Anyone who’s been to a planetarium shouldn’t be surprised at how beautiful space is. But then an exhibit like “Planetfall” reminds you all over again.

The exhibit at the American Association for the Advancement of Science features images by Michael Benson, who takes data from interplanetary probes by NASA and the European Space Agency, digitally enhances them, and spins them into photographs

that are at turns monumental and delicate. It’s hard for the layman to know how much Benson is juicing his raw material, but the resulting images are so hypnotic that it’s easy not to care.

Much of the solar system is represented in surprisingly high-resolution detail: the simmering, fire-belching sun; Earth’s Pacific Ocean lit by a warm glint of sunlight; sand dunes on Mars that look like they’ve been sculpted by a spatula from chocolate frosting; a high-contrast image of the dark side of the moon that could pass for a nighttime aerial view of California’s Sierra foothills; odd, intestine-shaped atmospheric features that adjoin Jupiter’s great red spot; a ridiculously rich collection of images featuring Saturn and its seemingly gossamer rings (example at top); a nearly featureless, light-blue Uranus; and a sharply crescent Neptune. (Sorry, Pluto!)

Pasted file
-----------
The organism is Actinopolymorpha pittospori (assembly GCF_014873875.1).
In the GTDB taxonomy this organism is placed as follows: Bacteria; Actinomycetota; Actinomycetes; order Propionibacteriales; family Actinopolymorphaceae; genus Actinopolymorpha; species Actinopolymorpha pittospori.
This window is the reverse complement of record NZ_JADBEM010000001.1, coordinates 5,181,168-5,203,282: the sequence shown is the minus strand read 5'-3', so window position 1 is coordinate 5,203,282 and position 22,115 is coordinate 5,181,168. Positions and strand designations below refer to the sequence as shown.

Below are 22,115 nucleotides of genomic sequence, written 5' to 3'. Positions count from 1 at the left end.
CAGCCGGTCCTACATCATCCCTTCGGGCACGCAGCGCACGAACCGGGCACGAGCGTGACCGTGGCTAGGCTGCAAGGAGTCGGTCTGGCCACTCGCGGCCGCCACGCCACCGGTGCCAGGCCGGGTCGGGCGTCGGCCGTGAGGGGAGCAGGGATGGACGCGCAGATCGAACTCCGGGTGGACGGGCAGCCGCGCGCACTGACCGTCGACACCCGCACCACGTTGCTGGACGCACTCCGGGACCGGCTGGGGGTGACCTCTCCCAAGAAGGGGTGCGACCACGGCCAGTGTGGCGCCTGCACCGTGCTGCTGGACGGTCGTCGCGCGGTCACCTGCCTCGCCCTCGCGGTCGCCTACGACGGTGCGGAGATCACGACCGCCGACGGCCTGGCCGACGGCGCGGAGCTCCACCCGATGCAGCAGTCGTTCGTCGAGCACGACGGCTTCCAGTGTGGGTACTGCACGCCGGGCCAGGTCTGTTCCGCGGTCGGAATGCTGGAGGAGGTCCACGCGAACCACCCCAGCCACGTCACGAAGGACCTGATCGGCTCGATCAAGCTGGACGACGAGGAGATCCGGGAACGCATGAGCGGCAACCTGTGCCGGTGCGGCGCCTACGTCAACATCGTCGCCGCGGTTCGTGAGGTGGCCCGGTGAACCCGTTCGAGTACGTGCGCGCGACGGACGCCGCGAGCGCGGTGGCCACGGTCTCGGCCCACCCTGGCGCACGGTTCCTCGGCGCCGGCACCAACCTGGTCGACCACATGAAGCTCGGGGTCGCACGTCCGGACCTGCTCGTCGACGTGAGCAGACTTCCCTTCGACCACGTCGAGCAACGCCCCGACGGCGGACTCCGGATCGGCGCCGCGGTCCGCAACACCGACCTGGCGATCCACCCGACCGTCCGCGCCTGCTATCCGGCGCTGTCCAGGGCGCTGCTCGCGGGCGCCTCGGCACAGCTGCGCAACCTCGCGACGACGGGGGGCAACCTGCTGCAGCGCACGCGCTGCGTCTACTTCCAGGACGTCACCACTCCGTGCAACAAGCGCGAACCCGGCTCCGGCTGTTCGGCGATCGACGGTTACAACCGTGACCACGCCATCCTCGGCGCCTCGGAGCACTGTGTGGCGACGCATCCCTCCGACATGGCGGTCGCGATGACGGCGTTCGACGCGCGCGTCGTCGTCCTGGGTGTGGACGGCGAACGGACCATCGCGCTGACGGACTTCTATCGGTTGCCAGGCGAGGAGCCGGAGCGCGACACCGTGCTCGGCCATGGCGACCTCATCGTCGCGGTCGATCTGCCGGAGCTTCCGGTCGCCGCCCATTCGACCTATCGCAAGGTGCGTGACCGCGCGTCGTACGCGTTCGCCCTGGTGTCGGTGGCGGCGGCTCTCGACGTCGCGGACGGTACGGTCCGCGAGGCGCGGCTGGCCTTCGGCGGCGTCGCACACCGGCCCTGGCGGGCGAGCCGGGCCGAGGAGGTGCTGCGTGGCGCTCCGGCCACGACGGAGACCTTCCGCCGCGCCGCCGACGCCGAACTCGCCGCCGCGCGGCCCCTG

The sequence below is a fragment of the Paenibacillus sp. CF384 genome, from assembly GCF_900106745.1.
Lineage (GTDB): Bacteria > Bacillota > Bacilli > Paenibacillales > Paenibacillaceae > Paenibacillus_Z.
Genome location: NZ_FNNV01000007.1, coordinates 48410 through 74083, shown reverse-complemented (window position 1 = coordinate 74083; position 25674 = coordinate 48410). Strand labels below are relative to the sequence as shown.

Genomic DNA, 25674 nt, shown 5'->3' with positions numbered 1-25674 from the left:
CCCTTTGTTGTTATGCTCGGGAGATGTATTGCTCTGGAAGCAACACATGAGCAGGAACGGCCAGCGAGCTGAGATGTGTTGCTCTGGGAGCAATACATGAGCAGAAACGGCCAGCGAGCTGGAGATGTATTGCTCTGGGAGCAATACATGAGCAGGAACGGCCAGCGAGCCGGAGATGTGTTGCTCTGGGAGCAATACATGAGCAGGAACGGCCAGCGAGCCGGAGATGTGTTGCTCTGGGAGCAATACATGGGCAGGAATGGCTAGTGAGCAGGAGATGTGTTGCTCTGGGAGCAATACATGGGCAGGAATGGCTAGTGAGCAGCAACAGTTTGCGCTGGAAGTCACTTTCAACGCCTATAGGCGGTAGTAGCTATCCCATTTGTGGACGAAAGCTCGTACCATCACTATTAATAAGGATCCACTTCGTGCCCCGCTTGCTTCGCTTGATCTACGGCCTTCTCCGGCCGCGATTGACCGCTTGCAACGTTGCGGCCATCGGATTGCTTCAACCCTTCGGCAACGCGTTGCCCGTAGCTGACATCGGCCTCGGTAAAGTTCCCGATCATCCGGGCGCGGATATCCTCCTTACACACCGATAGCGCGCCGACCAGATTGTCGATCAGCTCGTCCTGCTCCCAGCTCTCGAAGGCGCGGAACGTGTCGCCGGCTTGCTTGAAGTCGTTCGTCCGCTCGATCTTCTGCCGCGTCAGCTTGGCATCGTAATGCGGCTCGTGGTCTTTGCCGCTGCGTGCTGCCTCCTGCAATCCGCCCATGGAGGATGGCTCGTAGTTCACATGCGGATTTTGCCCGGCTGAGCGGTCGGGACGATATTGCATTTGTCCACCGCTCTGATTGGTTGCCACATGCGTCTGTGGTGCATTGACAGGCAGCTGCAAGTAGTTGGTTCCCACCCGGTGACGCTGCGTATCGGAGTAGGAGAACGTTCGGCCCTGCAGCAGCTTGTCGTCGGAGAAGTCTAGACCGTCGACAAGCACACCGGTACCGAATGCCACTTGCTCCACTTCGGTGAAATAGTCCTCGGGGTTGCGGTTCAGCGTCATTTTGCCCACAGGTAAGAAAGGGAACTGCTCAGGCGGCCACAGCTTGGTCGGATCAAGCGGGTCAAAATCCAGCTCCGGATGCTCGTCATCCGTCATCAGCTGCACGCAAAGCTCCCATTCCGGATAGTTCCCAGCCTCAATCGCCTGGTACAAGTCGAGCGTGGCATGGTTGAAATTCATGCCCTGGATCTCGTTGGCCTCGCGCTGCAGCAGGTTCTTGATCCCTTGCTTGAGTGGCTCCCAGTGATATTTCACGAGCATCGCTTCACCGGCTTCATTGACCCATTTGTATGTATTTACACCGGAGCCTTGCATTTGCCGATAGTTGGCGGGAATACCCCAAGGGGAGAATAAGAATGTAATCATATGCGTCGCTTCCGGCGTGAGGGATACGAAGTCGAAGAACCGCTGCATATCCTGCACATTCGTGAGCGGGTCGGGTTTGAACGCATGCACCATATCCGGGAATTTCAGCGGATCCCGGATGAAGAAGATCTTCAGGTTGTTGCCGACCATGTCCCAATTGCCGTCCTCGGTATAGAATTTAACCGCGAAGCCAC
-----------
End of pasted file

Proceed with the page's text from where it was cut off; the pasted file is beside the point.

The unexpected stars of the show (no pun intended) are moons you may never have heard of: Saturn’s subtly textured Enceladus spewing water into space from one of its polar regions; Saturn’s Mimas and Tethys breezily floating in front of the much larger planet; and Jupiter’s Io with its ugly, pitted, rotten-fruit surface (left).

Then there’s the understated “Sunset on Mars” (bottom), in which the sun, appearing only two-thirds as big as it looks from Earth, sets behind the rim of a crater, casting a blue glow made gloomier still by atmospheric dust—-a fitting requiem for an exhibit with impressively expansive horizons.

Through June 28 at the American Association for the Advancement of Science, 1200 New York Ave. NW. On view 9 a.m. to 5 p.m. Mondays to Fridays.